Tuesday, August 28, 2007

08/24 - Thanks for coverage on Jeff Chapman's efforts

Date August 24, 2007
Section(s) Letters
The Brunswick News

Thank you for running Sen. Jeff Chapman's remarks about what is happening on Jekyll Island.

It is appreciated to read news about the environment being protected by our elected officials in the newspaper.

Jekyll is a special place that was in 1950 created by the state for the benefit of average Georgians. The Jekyll Island Authority members seem to have lost sight of this when they approved a developer who would create a large facility with a $250 nightly rental.

The authority, to my knowledge, never refuted the published remarks "rent rebate" and "sweetheart deal." Affordability is a very real issue on Jekyll.

Hopefully on Aug. 30 the Senate-House Oversight Committee will reconsider the approval of this developer's proposal for the rebuilding of the Buccaneer with rates most Georgians will not be able to afford.

Thank you again for publishing all the news. The coastal area is very fragil and needs protectors who will step up and speak about preserving the environment.

Connie and William Brillhart
St. Simons Island

What are the real motives here, Mr. Keen?

In an article on the front page of the Aug. 20 edition of The Brunswick News, state Rep. Jerry Keen reported that Republicans will allay our concerns about new development by abolishing property taxes.

The article states that the elimination of school, county and city property taxes would be like throwing cold water on developments that require controversial actions by government.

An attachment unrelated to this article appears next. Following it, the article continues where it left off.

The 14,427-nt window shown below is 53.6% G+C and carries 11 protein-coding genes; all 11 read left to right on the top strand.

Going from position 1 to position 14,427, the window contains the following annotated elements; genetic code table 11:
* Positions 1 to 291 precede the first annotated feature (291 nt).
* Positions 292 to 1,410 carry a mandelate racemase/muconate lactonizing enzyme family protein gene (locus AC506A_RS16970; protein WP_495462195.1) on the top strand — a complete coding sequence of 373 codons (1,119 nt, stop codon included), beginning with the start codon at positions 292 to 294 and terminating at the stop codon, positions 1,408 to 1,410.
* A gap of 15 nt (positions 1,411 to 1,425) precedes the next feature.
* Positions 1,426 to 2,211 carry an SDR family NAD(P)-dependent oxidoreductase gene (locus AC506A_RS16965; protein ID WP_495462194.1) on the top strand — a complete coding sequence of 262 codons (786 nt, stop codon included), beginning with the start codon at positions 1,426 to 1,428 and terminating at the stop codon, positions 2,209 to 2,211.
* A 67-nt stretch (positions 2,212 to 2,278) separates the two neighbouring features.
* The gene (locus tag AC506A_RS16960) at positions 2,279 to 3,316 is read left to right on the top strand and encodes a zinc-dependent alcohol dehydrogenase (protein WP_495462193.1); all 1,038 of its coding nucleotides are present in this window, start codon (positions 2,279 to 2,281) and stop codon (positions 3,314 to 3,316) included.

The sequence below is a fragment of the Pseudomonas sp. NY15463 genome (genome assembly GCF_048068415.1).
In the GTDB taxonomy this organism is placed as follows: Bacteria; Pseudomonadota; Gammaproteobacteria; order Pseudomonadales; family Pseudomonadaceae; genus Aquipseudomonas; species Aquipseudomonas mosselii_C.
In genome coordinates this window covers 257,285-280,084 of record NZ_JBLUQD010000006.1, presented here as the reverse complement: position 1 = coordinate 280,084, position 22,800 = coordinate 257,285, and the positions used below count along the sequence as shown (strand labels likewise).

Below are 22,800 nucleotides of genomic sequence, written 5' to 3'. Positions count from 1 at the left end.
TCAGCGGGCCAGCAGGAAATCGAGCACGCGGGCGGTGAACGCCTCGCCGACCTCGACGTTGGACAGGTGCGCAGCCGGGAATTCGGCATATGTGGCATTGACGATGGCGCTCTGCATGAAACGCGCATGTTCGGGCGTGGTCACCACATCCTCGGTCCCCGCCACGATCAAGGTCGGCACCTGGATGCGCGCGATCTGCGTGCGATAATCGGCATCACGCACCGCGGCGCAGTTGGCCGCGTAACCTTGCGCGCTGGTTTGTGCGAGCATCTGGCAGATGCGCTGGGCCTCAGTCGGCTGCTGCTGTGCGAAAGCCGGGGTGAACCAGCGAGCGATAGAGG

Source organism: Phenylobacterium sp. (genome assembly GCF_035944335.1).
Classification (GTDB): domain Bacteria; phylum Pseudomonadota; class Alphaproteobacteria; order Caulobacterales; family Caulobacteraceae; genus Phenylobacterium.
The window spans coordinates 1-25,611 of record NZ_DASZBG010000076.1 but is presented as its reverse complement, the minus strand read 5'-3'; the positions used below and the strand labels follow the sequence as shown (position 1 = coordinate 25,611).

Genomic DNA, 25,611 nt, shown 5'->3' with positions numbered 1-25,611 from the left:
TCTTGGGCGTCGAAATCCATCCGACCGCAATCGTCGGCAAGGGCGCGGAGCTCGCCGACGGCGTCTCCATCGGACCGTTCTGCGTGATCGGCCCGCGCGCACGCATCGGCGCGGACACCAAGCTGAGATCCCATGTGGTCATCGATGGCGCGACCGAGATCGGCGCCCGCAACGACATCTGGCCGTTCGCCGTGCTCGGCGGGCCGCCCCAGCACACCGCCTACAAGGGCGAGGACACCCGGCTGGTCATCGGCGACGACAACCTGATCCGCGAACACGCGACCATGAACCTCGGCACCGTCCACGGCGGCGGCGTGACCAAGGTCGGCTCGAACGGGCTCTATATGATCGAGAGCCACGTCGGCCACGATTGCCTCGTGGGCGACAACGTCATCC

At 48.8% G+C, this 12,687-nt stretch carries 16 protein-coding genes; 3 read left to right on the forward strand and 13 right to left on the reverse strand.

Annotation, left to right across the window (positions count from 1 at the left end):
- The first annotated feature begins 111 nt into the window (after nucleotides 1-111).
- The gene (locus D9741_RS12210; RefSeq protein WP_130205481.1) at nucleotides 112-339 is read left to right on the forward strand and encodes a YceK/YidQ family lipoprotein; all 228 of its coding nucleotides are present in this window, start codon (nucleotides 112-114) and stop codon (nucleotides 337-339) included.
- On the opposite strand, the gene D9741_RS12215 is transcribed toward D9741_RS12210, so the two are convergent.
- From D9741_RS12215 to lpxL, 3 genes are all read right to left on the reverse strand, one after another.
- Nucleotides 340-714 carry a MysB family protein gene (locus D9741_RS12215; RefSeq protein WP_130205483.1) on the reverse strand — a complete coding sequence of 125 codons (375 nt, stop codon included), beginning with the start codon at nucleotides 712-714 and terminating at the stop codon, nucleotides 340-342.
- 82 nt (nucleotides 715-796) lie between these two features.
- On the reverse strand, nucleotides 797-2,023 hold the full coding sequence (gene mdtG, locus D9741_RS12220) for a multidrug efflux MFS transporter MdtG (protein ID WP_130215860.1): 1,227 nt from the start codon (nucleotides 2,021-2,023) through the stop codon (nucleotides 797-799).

Mr. Keen adds, "If there is no money, they will take a second look."

How will this stop development? It would seem to me that it would encourage more development.

Later in the article, Mr. Keen explains that government services such as schools, police, firemen, etc., would be paid for by state sales tax.

This could necessitate adding sales tax to purchases of medicine and groceries and even on services rendered such as doctor services.

What Keen failed to say is how much these state sales taxes would have to be increased to pay for these services. There have been suggestions that the state sales tax would need to be increased to 23 percent.

All the sales tax would go to Atlanta, then some come back to the county. I am not sure 23 percent would be enough.

Another paragraph in The News article states that the amount of sales tax that each county would receive would hinge on population. In other words, it would require adding more people to the county to get a larger piece of the pie. How will this control over development?

This sounds like another scheme to reduce taxes for the wealthy and dump them on those people who are struggling to pay for medicine and food. Sounds like snake oil to me.

Goodness knows, I don't enjoy paying property taxes any more than the next person, but we all want police protection, fire protection and decent public schools for the children.

There's also the costs of infrastructure and water-sewer systems. This has to be paid for with taxes.

Another item in the article says Mr. Keen will introduce legislation to expand Scarlett-Williams. Why would this be necessary if he is doing away with property taxes?

Reba Stone
St. Simons Island